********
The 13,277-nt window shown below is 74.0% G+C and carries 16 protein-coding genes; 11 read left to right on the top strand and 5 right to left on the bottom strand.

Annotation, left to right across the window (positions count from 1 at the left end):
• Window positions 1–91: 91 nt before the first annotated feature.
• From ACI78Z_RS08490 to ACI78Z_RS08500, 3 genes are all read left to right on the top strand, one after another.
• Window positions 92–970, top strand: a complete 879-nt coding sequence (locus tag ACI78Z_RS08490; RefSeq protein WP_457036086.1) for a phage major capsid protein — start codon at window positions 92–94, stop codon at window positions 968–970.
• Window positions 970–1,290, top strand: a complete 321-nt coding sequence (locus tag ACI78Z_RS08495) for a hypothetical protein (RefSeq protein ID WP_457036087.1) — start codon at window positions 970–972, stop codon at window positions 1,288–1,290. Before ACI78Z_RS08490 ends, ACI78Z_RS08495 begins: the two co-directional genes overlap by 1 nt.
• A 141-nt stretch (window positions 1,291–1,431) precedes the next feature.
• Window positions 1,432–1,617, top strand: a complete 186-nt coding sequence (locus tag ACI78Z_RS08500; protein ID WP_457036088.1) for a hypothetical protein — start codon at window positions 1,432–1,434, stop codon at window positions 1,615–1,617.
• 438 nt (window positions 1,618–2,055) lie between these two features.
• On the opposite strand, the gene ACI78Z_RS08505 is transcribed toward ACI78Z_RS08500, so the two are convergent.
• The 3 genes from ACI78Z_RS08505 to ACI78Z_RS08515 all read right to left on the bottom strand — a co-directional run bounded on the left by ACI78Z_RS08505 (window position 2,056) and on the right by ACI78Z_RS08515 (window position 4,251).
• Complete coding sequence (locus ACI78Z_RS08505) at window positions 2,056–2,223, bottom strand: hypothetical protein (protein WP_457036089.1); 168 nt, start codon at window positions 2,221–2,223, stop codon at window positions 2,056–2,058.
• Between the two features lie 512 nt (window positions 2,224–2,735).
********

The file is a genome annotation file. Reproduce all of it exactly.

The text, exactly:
The 13,277-nt window shown below is 74.0% G+C and carries 16 protein-coding genes; 11 read left to right on the top strand and 5 right to left on the bottom strand.

Annotation, left to right across the window (positions count from 1 at the left end):
• Window positions 1–91: 91 nt before the first annotated feature.
• From ACI78Z_RS08490 to ACI78Z_RS08500, 3 genes are all read left to right on the top strand, one after another.
• Window positions 92–970, top strand: a complete 879-nt coding sequence (locus tag ACI78Z_RS08490; RefSeq protein WP_457036086.1) for a phage major capsid protein — start codon at window positions 92–94, stop codon at window positions 968–970.
• Window positions 970–1,290, top strand: a complete 321-nt coding sequence (locus tag ACI78Z_RS08495) for a hypothetical protein (RefSeq protein ID WP_457036087.1) — start codon at window positions 970–972, stop codon at window positions 1,288–1,290. Before ACI78Z_RS08490 ends, ACI78Z_RS08495 begins: the two co-directional genes overlap by 1 nt.
• A 141-nt stretch (window positions 1,291–1,431) precedes the next feature.
• Window positions 1,432–1,617, top strand: a complete 186-nt coding sequence (locus tag ACI78Z_RS08500; protein ID WP_457036088.1) for a hypothetical protein — start codon at window positions 1,432–1,434, stop codon at window positions 1,615–1,617.
• 438 nt (window positions 1,618–2,055) lie between these two features.
• On the opposite strand, the gene ACI78Z_RS08505 is transcribed toward ACI78Z_RS08500, so the two are convergent.
• The 3 genes from ACI78Z_RS08505 to ACI78Z_RS08515 all read right to left on the bottom strand — a co-directional run bounded on the left by ACI78Z_RS08505 (window position 2,056) and on the right by ACI78Z_RS08515 (window position 4,251).
• Complete coding sequence (locus ACI78Z_RS08505) at window positions 2,056–2,223, bottom strand: hypothetical protein (protein WP_457036089.1); 168 nt, start codon at window positions 2,221–2,223, stop codon at window positions 2,056–2,058.
• Between the two features lie 512 nt (window positions 2,224–2,735).